It’s a very recognizable unit and legacy of the Fire Department. Being a founding member, I’m quite proud of that.
Brian Freney, former CFD Captain and Founding Member
On September 6th 1970, Lieutenant Lloyd Dutnall died fighting a blaze at the Calgary Stockyards, and became the fourth firefighter to lose his life on active duty.
After his funeral procession, firefighters were furious that the department had represented itself so poorly during the service, especially in comparison to the parade skills of the police. A group got together to discuss plans for a more precise, military-inspired Honour Guard. They aimed to represent the fallen with more dignity, and cast CFD in a better light. The first meeting took place on October 1970, with John McNeil, Don Lindbergh, Brian Freney and Dennis McIvor in attendance. Planning led to some heated discussions with CFD leadership, who told the group that ‘not in their lifetime’ would the Fire Department have an Honour Guard!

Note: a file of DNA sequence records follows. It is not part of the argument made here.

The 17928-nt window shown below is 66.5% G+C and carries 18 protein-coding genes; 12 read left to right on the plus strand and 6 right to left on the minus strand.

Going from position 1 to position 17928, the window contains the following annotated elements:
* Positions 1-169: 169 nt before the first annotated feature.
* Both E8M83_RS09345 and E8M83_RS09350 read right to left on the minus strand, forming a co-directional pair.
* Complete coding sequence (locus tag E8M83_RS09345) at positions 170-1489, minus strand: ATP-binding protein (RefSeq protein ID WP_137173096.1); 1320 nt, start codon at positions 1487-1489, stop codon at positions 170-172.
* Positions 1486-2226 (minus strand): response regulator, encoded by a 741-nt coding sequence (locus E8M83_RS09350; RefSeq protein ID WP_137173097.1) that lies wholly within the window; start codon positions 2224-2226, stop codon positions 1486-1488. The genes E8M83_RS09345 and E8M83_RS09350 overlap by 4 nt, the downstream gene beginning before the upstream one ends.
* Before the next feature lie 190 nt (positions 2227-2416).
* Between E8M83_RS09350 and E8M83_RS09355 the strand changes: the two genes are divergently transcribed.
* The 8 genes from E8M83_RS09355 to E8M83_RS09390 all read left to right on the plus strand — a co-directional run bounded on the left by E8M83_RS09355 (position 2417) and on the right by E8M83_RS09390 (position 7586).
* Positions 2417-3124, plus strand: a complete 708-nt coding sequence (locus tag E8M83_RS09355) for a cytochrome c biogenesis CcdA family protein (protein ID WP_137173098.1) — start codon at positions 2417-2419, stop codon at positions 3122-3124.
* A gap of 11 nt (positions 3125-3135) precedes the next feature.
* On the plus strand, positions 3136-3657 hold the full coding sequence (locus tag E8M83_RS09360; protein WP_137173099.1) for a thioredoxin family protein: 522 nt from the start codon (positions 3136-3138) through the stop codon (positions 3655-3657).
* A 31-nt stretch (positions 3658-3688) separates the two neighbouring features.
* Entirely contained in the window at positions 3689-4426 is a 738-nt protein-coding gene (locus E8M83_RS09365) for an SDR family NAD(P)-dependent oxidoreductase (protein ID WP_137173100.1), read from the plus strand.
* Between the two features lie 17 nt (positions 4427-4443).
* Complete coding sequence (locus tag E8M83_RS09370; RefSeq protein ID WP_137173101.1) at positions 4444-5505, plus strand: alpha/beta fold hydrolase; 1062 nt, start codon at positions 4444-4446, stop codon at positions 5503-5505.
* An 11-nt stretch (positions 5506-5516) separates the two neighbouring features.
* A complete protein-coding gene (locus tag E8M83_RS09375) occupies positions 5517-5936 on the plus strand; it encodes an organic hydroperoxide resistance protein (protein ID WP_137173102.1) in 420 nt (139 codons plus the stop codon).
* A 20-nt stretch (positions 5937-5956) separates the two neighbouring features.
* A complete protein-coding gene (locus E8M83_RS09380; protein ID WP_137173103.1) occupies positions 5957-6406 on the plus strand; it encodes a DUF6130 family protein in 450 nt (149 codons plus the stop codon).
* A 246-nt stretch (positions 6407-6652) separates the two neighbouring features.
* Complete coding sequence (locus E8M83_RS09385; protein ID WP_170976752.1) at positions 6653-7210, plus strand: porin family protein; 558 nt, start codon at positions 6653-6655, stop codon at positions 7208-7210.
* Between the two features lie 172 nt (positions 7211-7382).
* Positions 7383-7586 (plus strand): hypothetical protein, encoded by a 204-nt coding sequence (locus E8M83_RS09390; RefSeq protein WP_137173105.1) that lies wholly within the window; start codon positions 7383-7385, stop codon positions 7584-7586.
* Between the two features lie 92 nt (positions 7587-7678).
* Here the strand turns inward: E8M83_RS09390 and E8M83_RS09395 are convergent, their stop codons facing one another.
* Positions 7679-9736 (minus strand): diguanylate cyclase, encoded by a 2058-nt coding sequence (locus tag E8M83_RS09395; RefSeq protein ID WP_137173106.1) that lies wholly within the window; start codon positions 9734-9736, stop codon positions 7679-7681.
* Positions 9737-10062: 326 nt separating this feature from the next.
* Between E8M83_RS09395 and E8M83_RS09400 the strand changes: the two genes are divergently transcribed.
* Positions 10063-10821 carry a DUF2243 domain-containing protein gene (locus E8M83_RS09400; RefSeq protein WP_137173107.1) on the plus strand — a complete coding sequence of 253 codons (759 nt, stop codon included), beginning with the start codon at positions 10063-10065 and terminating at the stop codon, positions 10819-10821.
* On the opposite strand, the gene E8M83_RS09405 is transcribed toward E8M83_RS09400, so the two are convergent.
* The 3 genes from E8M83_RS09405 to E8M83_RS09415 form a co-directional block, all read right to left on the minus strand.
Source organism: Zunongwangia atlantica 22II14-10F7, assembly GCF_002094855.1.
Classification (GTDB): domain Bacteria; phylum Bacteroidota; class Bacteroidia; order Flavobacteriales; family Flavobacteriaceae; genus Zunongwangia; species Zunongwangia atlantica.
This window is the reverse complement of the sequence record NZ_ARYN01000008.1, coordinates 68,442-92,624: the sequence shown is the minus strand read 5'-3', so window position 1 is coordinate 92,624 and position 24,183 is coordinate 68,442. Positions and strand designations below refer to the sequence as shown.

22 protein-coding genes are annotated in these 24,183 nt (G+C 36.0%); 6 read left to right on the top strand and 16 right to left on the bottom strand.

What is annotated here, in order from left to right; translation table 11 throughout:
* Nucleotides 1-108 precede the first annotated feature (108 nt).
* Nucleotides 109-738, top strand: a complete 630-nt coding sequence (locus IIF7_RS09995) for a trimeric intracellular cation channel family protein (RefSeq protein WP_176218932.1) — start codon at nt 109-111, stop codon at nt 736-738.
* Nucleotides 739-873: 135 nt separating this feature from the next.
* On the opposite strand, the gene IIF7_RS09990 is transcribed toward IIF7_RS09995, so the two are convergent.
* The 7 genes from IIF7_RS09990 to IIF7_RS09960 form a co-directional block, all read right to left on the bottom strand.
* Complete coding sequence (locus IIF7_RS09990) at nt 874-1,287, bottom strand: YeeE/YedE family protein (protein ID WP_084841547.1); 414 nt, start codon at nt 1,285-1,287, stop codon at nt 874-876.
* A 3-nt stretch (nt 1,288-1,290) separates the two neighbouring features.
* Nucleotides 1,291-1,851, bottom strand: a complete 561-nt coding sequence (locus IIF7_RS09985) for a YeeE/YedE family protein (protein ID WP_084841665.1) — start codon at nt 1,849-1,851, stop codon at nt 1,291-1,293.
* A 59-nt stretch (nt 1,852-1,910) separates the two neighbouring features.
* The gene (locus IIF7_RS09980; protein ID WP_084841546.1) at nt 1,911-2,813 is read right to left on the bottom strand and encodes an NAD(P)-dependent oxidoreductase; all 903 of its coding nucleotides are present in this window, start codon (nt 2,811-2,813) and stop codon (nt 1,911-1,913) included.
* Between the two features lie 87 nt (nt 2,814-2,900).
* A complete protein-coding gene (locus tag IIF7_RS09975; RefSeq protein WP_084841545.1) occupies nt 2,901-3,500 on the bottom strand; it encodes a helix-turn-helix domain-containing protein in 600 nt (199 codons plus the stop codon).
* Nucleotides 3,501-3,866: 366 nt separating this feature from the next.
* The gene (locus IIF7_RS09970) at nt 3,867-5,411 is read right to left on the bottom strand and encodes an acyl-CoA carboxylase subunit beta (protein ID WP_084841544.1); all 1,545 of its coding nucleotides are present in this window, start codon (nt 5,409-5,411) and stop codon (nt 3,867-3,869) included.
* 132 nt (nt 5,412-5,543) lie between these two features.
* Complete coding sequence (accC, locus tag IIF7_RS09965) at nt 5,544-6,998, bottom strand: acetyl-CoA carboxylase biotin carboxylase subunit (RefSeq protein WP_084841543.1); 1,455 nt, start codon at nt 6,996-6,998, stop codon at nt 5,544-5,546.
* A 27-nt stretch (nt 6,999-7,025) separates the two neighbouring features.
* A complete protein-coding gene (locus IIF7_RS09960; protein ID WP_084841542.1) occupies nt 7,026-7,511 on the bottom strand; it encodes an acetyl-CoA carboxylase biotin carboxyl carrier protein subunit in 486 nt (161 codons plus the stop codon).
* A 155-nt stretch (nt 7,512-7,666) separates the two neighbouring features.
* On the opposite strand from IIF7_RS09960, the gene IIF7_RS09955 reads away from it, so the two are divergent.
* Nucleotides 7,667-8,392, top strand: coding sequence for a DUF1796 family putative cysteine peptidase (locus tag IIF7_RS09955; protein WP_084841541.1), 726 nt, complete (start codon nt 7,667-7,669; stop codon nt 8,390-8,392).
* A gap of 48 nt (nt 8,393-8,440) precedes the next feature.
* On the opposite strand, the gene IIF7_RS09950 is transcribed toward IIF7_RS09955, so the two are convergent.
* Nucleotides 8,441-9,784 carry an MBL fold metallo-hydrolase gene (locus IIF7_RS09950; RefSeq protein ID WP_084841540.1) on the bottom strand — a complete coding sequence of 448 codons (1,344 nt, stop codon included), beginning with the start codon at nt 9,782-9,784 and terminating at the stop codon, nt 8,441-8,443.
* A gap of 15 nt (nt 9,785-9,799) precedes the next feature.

That changed in the summer of ’71, with the arrival of the Canadian Association of Fire Chiefs convention. After months of trying, the original members finally got their wish. They formed the Guard to officially represent Fire Chief Charles Harrison for the occasion.
On August 23, 1971, the newly formed Honour Guard showed off its skills on the march into Palliser Square.
Today the Calgary Fire Honour Guard has over 30 volunteers representing their past and present colleagues at special events throughout the year.